wht mac adress have localop ( i dfne there 127, 192, 224, assigned ip, upnp) ?

hi,

as in many threads i and forum distalk about same thing.

what is the mac adress of loclloop, means pc own roottablle, its a virtual adaptor, else you couldnt assign 2 ips to 1 place.

at least how i get that adress due i assume any pc have a different.

Mike

MAC addresses are hardware addresses used by Ethernet to send from one NIC to another. If there is no hardware, as with the loopback device, there is no MAC address corresponding to it. You’re able to assign multiple IP addresses to the loopback device because the device driver provides that ability in order to handle IP packets. Contrast to a video display driver, that doesn’t handle IP packets.

Ethernet itself is another set of protocols. It can handle the Internet Protocol (IP) stuff that CFP is concerned with. Ethernet also handles IPX, Appletalk, the classic Netbeui, and a bunch of others.

re,

take eg. a virtual adaptor like dialup ppp, this have a mac address too.

i understand its impossible to assign different ips (eg. a routing table, software) not have a mac address.

hope i dont get ban here, but how else would you spoof ips if not via mac adress?

anyone have might linux can check this out?

tnx

Mike

On the FreeBSD 6.2p7 box sitting next to me, virutal adapters like loopback and ppp don’t have MAC addresses. They do have an IP address, and can in fact have several. A normal boot sequence thru /etc/rc does things like this:

ifconfig lo0 inet 127.0.0.1/8
ifconfig lo0 inet 127.0.1.15/8 alias

so the loopback device will respond to both 127.0.0.1 and to 127.0.1.15

You can do something similar with device ppp0, though the syntax is a little different, as a point-to-point device connection gets very constrained.

To learn more about the actual bits that are on the wire, I’m going to suggest that you download a packet sniffer. Microsoft Network Monitor, Wireshark, or my preference of windump, which is the Windows port of the *ix/BSD standard tool called tcpdump. Windump is available WinDump - Download, and needs the underlying winpcap library.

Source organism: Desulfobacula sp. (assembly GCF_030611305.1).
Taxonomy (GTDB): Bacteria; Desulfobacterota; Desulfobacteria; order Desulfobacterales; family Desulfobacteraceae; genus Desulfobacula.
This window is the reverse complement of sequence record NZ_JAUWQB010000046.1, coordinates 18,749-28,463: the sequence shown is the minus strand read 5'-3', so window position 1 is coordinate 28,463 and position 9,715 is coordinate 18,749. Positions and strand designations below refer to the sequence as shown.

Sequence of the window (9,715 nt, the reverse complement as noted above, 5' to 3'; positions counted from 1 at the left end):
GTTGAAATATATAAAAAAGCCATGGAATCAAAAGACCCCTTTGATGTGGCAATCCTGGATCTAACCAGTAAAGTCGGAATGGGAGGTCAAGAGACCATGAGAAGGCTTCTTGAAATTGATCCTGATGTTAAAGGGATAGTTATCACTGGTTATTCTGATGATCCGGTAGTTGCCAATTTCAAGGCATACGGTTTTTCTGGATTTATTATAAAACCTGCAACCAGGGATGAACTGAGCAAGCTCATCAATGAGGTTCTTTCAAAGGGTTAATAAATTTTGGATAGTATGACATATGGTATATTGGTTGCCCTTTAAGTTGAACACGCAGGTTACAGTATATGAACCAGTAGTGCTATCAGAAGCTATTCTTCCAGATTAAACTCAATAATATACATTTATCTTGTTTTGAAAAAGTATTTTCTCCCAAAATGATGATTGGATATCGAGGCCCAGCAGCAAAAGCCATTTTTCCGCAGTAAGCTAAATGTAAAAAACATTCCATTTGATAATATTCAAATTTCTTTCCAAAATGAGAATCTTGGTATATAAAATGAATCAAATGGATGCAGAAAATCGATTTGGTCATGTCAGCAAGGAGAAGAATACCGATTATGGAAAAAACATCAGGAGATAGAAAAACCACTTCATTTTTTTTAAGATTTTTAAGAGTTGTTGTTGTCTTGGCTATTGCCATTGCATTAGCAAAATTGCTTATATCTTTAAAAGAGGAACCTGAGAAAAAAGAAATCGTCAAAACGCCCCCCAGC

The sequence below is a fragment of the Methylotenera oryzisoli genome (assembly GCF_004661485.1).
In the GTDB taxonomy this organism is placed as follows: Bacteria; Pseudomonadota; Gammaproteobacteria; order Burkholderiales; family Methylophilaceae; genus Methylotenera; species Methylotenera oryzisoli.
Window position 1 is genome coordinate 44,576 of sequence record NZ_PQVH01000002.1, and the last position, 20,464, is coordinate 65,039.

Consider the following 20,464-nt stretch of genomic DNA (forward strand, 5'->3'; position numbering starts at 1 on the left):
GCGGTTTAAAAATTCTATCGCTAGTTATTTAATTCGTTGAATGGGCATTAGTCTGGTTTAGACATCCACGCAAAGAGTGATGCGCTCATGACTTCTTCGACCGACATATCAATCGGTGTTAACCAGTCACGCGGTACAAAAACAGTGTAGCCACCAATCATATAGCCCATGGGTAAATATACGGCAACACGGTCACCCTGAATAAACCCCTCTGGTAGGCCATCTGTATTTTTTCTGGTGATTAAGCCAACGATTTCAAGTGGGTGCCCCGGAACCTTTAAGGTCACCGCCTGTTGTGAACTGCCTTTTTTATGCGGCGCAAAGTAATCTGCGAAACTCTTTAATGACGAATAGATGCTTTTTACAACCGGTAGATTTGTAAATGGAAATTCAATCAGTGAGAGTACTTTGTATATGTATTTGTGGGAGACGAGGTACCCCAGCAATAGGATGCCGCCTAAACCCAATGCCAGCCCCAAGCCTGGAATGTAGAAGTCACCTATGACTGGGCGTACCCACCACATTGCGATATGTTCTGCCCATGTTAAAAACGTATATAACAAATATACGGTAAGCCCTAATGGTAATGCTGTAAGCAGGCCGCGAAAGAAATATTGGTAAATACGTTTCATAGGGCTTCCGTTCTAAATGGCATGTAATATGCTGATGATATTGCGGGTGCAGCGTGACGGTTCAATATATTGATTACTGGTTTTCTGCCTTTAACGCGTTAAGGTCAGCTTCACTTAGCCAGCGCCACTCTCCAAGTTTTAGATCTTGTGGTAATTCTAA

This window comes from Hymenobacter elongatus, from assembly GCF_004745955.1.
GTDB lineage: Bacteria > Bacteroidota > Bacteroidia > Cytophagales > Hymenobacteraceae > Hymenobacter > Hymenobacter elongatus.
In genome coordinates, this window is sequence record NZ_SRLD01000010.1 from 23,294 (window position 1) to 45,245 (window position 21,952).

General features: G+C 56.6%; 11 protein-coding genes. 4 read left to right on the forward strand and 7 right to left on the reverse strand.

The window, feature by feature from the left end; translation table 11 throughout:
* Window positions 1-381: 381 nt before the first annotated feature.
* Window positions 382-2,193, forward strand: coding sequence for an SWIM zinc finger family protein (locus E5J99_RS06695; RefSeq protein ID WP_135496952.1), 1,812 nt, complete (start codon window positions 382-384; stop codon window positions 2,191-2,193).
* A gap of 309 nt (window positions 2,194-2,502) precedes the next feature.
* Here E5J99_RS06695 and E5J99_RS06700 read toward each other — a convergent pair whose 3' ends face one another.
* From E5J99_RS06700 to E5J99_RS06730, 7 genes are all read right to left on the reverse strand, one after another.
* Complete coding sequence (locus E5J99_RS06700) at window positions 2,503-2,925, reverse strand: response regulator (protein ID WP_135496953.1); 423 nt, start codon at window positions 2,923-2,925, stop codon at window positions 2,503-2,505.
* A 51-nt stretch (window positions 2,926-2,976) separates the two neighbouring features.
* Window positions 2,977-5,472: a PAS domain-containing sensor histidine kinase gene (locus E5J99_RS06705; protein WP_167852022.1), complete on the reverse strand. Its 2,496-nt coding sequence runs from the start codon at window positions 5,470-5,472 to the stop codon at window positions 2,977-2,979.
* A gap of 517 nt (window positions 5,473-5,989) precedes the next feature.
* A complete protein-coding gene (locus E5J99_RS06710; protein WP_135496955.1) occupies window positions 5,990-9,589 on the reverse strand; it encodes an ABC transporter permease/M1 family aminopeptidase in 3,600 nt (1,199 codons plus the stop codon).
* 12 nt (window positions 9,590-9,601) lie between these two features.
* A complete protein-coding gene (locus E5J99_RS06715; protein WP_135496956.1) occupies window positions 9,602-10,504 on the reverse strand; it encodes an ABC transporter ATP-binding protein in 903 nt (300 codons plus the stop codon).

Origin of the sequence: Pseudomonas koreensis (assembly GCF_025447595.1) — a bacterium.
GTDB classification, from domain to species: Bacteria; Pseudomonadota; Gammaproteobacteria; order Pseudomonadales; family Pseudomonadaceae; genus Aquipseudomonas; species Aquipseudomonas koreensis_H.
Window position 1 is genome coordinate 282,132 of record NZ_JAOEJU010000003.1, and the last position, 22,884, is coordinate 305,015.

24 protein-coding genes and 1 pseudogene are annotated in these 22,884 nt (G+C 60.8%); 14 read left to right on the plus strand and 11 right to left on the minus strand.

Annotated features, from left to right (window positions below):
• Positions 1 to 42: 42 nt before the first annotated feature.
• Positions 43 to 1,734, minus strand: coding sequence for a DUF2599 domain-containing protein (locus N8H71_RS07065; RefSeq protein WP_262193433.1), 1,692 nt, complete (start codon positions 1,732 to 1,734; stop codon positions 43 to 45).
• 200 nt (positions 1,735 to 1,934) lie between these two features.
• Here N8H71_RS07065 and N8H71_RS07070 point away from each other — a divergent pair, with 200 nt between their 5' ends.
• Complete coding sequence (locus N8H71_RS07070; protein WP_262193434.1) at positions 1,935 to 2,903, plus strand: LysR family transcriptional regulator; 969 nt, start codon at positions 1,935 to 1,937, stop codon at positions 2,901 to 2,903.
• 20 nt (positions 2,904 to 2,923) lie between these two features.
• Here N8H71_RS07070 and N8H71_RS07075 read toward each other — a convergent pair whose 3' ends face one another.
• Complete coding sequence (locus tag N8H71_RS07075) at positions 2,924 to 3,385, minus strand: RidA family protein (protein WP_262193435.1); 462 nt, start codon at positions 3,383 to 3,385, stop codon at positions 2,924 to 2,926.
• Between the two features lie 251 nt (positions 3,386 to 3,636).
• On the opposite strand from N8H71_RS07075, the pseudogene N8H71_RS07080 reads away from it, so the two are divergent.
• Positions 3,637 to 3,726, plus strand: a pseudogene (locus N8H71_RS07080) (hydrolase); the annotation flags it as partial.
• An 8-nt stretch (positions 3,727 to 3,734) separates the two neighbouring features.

Both windump and winpcap are about 700kbyte is size. Windump is command line driven, and needs admin privileges to run.

When you can actually see the bits on the wire, things make much more sense.

And, to keep things on topic here, you can really target your CFP rules and know for certain that the rules are correct.

hi grue,

can you create a dialup icon in windows, you dont need select anything and can simply erase it.

then make ipconfig / all, you will see this virtual adaptor have a MAC.

sorry for my unpreciseness, i mean bind ips of different nets.

does work bind 127.x.x.x and 192.x.x.x etc

tnx

Mike

In between dayjob moments here, I got a chance to check a few things.

On a WinXP Pro SP2 laptop, with Ethernet, wireless, inbound VPN (not an outbound client), and outbound PPP modem defined, only the Ethernet and wireless show has having MAC addresses. I found it interesting that ipconfig /all did not list the VPN, PPP, or loopback devices.

On FreeBSD 6.2p6, PPP devices and loopback do not have MAC addresses. PPP has a capability called ‘proxyarp’ that is used as a part of routing, but it’s not part of the device interface itself. The terminology might be the confusion.

That checking did produce a question for me though, and that is a different topic for the forum.

re,

hi soya, this is obvious a comodo problem, because if my statement is true,

comodo would be first cover this hole ever since pc.

so move back item, that ppl can discuss, and comodo can evtl. loopback not controlled by ip then by mac- adress,

means ip spoof is not able any more.

Mike

PS: else there might a authorities backdoor?

On Win platform, PPP devices are assigned a dud MAC when they are activated. Defining them just builds the “framework” for the connection to be bolted onto. Do an ipconfig /all before, during and after dialling and you’ll see the IP details change as the adapter initialises.

Cheers,
Ewen :slight_smile: